Six Pixels of Separation - The Blog
February 8, 2010 8:18 PM

Marketers Miss The Mark With Twitter

How long has it been since we had a, "Twitter is dead" article?

AdWeek published the article, The Tweet Hereafter, yesterday and it will probably make no sense to any Marketer who sees any of the Social Media platforms as something more than just another advertising channel.

"Like Second Life, Twitter has become a wasteland for brands. Verizon, a company that spent more than $1 billion on advertising in 2009, has around 5,000 followers -- about 0.3 percent the amount that Perez Hilton has. Coca-Cola has 15,000. Apple's not even on Twitter. And some corporate Twitter accounts suffer from prolonged neglect. Delta Airlines' Twitter page went from June 17 to Dec. 22 last year without a single update. Delta reps could not be reached for comment."

So, what's the message? If you're looking at trying to find a pure brand building or advertising channel to supplant what you're doing on television or in print, then Twitter may not be the best substitute. But, if you're trying to see what kind of conversation there is around your brand, the types of people interested in the industry you serve, the ideas, compliments and complaints that people have about your brand (and your industry), then why would you not be engaged on (or at least monitoring) Twitter?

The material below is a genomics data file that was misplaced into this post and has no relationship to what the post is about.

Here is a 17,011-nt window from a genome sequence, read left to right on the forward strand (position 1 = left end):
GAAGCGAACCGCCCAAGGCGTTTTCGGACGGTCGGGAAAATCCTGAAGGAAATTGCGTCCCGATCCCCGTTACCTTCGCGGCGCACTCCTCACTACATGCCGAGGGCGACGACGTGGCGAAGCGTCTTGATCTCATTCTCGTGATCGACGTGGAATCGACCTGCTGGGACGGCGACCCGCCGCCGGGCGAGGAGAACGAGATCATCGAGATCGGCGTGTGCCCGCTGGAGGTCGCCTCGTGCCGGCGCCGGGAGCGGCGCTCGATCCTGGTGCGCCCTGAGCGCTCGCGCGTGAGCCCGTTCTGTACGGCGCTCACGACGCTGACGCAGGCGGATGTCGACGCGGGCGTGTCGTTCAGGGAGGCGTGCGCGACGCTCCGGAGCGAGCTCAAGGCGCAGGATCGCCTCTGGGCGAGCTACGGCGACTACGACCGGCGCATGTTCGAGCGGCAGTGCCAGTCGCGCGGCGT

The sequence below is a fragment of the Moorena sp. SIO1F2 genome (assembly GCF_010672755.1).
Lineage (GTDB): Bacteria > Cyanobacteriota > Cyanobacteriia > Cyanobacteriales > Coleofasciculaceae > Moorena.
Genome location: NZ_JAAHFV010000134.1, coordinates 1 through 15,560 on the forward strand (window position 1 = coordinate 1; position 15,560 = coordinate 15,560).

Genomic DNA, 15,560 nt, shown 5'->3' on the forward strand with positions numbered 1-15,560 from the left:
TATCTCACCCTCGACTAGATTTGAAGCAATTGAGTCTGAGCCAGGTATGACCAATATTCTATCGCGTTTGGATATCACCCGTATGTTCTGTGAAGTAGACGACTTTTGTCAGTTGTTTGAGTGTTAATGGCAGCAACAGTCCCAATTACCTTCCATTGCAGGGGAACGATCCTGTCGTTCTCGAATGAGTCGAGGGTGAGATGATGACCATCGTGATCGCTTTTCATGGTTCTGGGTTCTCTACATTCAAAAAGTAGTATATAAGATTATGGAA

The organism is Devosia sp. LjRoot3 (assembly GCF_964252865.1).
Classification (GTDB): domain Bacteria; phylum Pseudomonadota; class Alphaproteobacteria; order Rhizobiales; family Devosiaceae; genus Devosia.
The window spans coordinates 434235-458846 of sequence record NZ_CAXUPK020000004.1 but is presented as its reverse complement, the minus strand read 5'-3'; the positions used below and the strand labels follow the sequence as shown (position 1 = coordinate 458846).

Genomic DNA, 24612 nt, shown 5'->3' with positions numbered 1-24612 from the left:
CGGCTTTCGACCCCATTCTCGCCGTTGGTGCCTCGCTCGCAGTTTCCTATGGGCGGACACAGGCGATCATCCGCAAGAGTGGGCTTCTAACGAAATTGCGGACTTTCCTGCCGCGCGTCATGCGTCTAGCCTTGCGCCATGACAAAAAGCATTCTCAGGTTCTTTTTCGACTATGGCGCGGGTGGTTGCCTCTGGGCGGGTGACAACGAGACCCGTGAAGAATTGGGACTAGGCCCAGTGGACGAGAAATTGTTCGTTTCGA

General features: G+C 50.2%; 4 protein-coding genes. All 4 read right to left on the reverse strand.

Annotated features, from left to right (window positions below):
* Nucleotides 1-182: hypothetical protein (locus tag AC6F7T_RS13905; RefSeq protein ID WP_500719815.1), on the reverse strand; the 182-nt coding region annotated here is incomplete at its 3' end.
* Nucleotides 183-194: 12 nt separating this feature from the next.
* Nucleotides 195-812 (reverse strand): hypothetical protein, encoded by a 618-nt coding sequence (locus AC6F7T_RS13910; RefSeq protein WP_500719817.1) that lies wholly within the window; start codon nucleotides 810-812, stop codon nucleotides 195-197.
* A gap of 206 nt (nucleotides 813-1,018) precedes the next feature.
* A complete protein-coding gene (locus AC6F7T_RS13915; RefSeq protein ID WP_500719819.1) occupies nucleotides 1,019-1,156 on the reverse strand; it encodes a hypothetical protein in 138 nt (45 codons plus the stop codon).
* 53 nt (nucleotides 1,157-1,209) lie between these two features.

Most of these articles completely miss the point.

Yes, people are hot on Twitter and something else will come along that will make people hotter (and those same people may even get fairly cold on Twitter), but every time the success of a channel/platform is judged it's always against how many people are on the platform (not who is on the platform), and if they're actually buying anything, instead of really taking the time to see the many different Marketing opportunities that lie within and just a little deeper.